Q. I am marrying into a lovely family that is not Jewish. My family is hosting a dinner to meet the future in-laws. My mother, who prides herself on being a superb cook, is planning to serve all her Jewish specialties. I feel this is literally putting our differences on the table.
A. Food gives many messages. It is used to create bonds, or it can highlight differences. Familiar foods are comforting and welcoming, and sharing a family table filled with recognizable foods usually strengthens social bonds. Introducing unfamiliar foods could make your future family feel uncomfortable by exaggerating social and cultural differences.
Food is one way we present ourselves to others. Your mother wants to put her “best food” forward. This is a big moment for her. She wants to share a sense of the warmth of her family through the dishes she prepares.
Let your mother know how much you appreciate her efforts to make an extraordinary evening. At the same time, and in a caring way, share your fear that serving only traditional Jewish food could be interpreted as an effort to culturally condition your in-laws to a Jewish family, a process your in-laws may or may not welcome.
For each one of us, food is infused with memories. There are many Jews who regard traditional Jewish specialties such as brisket, kishke or chopped liver as nostalgic. Your new in-laws may view it as “exotic” or “interesting,” or might regard it as unappealing. Ask your fiancé what he thinks.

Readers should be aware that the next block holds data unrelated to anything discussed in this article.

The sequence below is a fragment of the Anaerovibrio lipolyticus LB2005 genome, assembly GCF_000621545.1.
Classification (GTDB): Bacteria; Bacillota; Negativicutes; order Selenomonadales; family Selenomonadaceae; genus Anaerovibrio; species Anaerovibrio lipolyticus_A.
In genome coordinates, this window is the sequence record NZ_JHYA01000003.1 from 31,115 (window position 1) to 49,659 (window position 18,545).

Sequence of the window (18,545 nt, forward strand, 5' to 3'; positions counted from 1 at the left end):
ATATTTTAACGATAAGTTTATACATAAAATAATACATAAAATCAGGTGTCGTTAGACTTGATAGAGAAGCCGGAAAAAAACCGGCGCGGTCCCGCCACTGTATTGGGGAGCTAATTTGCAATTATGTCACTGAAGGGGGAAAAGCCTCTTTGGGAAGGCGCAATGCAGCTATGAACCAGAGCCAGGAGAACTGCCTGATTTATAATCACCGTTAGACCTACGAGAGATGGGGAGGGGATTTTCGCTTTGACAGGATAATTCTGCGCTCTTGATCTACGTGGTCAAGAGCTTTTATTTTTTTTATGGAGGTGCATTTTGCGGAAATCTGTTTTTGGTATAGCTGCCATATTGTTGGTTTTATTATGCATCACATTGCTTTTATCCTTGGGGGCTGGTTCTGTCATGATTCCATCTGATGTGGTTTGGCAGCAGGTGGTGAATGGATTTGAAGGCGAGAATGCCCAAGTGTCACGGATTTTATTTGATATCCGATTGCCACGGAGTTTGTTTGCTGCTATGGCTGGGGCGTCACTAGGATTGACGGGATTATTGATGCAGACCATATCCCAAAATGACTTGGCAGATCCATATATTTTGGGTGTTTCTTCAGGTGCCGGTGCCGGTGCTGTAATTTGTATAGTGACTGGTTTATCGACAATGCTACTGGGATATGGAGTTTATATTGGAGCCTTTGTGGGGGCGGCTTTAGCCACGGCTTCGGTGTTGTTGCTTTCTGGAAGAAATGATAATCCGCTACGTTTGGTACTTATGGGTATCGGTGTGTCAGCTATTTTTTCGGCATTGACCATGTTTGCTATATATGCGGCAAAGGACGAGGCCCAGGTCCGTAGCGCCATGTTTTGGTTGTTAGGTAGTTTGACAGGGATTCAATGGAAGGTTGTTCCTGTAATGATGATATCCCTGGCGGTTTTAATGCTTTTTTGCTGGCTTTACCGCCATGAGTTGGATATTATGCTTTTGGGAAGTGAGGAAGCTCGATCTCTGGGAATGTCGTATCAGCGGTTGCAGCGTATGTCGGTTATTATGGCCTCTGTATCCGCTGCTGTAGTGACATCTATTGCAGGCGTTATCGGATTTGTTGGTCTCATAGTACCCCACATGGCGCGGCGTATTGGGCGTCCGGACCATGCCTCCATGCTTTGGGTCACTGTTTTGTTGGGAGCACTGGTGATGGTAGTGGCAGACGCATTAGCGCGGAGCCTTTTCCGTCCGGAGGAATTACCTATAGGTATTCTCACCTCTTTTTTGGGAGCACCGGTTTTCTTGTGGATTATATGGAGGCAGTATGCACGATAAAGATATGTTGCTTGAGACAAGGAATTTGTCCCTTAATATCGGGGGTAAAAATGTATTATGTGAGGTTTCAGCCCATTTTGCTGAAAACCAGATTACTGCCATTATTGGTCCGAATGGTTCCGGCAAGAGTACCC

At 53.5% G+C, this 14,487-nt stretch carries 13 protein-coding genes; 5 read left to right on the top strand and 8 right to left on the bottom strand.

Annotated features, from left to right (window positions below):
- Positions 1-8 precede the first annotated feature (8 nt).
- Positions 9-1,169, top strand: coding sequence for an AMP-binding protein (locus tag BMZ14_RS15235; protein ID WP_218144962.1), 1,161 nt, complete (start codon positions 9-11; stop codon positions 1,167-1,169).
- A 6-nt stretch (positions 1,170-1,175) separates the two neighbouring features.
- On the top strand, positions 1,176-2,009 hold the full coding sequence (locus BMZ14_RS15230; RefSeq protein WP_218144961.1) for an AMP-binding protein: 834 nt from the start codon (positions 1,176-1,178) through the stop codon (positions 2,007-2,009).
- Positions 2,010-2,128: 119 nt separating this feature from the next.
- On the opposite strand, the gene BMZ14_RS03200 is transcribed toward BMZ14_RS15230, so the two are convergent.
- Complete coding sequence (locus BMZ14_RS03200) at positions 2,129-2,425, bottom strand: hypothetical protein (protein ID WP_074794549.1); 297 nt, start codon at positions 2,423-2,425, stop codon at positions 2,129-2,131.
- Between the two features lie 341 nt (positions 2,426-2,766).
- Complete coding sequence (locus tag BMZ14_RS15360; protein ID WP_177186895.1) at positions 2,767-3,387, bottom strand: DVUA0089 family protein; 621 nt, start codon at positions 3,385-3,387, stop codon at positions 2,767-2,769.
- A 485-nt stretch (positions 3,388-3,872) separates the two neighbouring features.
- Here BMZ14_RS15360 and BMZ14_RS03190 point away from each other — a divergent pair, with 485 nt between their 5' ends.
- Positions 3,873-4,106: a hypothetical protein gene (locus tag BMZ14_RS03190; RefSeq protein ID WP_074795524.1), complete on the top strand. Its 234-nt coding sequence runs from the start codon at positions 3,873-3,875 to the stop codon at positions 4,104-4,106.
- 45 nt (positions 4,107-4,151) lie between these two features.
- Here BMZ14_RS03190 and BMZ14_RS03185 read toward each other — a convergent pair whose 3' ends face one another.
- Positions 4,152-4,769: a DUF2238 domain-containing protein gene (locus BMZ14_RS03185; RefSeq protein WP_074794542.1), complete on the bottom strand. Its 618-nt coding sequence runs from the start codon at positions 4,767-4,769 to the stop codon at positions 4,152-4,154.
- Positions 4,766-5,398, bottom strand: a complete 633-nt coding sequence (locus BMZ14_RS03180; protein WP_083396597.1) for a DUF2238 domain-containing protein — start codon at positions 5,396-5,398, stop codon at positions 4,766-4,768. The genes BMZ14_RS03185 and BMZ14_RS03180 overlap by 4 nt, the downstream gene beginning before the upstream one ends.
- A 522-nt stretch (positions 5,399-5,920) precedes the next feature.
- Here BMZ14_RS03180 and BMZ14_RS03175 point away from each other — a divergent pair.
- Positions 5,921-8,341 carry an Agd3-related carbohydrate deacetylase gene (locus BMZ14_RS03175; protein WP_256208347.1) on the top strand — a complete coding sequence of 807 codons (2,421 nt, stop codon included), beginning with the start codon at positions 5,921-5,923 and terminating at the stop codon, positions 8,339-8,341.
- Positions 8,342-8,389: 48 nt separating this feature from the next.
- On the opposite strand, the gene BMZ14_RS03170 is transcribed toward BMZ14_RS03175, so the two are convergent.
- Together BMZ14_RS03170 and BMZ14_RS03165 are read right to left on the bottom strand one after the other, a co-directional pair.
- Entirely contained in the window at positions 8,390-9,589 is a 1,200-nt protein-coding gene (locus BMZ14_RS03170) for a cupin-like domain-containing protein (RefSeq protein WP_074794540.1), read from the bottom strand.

You should be sensitive to your future in-law’s preferences, as you would with any guest. You (or your mother) should inquire as what they like to eat, and if they have any dietary restrictions. This will help make everyone feel more comfortable.
Note that you don’t necessarily have to completely change the menu to accommodate your guests, but you do need to provide options for them.
Food, thoughtfully and lovingly prepared, may be the key ingredient through which all of you discover the well-seasoned, many flavored blend that will become your new family.
Ruth Nemzoff is an author and resident scholar at Brandeis Women’s Studies Research Center. Ellen Rovner, Ph.D. is a culinary anthropologist and visiting research associate at Brandeis Women’s Studies Research Center.